Mick Clarke

It Hurts Me TooLooking For Trouble
The Cobra's MelodyThe Cobra's Melodies CD
2nd StreetSteel And Fire
Bear With MeTell The Truth
Mother EarthRoll Again
As The Years Go Passing ByHappy Home
Cool Night AirNo Compromise
The Coast HighwayAll These Blues
TatouineSolid Ground
What IfRamdango


Mick Clarke playlist



Contributors: Ian Ashleigh & Lance Muswell

Mick Clarke first attracted attention in 1968, playing guitar in the south London-based band Killing Floor, the name taken from a Howlin’ Wolf song (see Toppermost #177). As well as producing two quality albums at the time, Killing Floor backed Freddie King when he came to the UK in the late 1960s/early 1970s and toured with the likes of Howlin’ Wolf and Otis Spann. The original four piece line-up reformed to produce two further albums in 2011 and 2012.

In the mid-70s Clarke formed SALT with Stevie Smith on harp and vocals, Stuart MacDonald (from Killing Floor) on bass and Alan Platt on drums. The band had a loyal following around the London scene at the time. There were many memorable gigs at the Marquee Club, the Bridge House in Canning Town and at the Music Machine in Camden amongst many others. The band headlined Friday night at the Reading Festival in 1978. The addition of Lou Martin on piano and Rod De’ath on drums (replacing Platt) from the Rory Gallagher band (see Toppermost #133) saw the band change their name to Ramrod.

When the members of Ramrod went their separate ways, Mick Clarke embarked on a solo career that has seen the release of 15 albums, numerous tours across the US and Europe and a loyal following in the UK. The core live band has been drummer Chris Sharley, and Eddie Masters (bass), with Dave Lennox (keyboards), although that has been fluid in recent years.

Always good value for money, Clarke plays a brand of electric blues that combines standards with his own compositions. We have tried to be representative but the only way to appreciate the skill is to witness Mick Clarke strap on his trusted 1963 Gibson SG Standard (known as Gnasher) and blow the room away. As we did once again the night before submitting this appreciation.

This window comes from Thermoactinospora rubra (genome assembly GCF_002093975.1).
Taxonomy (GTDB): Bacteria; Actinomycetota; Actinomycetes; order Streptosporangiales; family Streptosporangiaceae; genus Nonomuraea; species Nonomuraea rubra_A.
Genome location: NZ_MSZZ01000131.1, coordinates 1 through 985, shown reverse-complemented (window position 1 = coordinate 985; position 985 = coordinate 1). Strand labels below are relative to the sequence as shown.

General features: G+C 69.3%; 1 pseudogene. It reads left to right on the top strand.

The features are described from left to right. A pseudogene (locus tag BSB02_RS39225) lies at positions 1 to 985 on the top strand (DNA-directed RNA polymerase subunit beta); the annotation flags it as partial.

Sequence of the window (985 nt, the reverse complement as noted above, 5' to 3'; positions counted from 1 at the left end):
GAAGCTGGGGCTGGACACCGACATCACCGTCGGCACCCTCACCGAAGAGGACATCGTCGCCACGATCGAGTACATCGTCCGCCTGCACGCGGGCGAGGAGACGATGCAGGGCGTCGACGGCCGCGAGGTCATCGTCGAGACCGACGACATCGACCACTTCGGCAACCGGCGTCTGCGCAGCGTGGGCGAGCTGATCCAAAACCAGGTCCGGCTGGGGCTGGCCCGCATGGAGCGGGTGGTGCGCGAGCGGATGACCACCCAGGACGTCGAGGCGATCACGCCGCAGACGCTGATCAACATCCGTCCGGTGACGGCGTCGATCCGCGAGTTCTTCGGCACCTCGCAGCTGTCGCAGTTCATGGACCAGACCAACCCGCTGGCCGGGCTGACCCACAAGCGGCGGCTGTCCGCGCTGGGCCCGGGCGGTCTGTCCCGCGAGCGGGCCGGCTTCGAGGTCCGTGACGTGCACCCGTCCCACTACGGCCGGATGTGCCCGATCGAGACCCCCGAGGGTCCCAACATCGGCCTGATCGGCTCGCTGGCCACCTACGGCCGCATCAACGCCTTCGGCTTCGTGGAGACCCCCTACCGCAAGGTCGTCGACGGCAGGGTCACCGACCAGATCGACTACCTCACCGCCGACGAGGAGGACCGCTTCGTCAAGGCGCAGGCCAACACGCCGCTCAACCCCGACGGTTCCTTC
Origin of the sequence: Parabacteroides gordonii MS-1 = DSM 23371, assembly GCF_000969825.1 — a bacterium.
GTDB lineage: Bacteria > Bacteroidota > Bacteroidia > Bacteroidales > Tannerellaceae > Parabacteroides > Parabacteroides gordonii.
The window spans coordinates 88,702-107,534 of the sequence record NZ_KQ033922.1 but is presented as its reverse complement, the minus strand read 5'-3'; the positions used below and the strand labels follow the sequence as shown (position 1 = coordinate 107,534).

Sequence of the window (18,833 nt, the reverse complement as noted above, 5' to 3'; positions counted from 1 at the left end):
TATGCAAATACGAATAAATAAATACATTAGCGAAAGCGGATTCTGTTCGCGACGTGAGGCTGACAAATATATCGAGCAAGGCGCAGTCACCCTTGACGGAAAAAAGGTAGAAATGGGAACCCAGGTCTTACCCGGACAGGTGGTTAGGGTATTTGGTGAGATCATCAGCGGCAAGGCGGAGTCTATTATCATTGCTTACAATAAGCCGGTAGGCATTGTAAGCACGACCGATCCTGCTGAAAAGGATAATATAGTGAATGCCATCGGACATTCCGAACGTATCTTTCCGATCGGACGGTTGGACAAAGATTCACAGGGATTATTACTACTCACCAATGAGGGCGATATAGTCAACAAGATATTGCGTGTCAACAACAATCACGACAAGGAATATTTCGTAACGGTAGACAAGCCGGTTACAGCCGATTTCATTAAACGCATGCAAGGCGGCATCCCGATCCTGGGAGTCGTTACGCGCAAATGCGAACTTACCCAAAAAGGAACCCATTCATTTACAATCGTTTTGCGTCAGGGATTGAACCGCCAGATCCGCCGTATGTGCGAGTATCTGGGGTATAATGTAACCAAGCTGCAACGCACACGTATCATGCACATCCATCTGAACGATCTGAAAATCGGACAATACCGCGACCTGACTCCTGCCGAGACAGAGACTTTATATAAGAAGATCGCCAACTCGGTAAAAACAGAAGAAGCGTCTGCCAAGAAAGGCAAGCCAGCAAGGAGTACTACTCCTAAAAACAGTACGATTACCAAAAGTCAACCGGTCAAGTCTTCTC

It Hurts Me Too is one of those blues standards that has been around forever and has been covered many, many times. I remember an evening at Dingwalls in Camden Lock, which Lance missed, during the Ramrod days. The band were surrounded by deep red curtains that half hid Lou Martin and his piano. Mick took the solo during It Hurts Me Too, the rest of the band stopped playing and sat/stood amazed by the notes coming out of his guitar. This version on Mick’s first solo album, Looking For Trouble, is less full-on than the live SALT/Ramrod outings but is a memory of many gigs and especially that evening at Dingwalls. Another memory of those far off days is The Cobra’s Melody co-written with Stevie Smith from the retrospective SALT CD, The Cobra’s Melodies. The CD was released in 2011 to coincide with a small number of reunion gigs but is now available from Mick Clarke’s website along with the Killing Floor and Mick’s solo albums (see link below). This is the original recording from 1978 with Smith’s distinctive vocals and harp style.

The next selection continues the mood; 2nd Street from Steel And Fire ticks just about every blues rock box. Bear With Me from Tell The Truth is another telling of the itinerant musician’s plea to the woman left at home. Mother Earth from Roll Again is a pure gut-wrenching electric blues in the best traditions.

In 1997, Mick Clarke and Lou Martin released the album Happy Home, just vocals, guitar and piano. As The Years Go Passing By, written by Deadric Malone, is now dedicated to the memory of Lou Martin (1949–2012); vocals are absent and piano takes centre stage.

The album No Compromise does exactly what it says on the label; 12 tracks of pure blues/rock. Cool Night Air is just one of a dozen quality tracks each of which could have been included. The Coast Highway from All These Blues is a country blues track in the best Grateful Dead style.

Tatouine from Solid Ground was recorded by the touring band as noted above and is another instrumental track showcasing Clarke’s variety of styles around the blues/rock genre.

Finally, the acoustic instrumental What If comes from Mick Clarke’s latest offering Ramdango which was recorded in his own studio at home and on which he plays all the instruments. And you are left asking, with all that talent, what if …



Mick Clarke – The Official Site

SALT – The Cobra’s Melody (on YouTube)

Mick Clarke biography (AllMusic)

TopperPost #417

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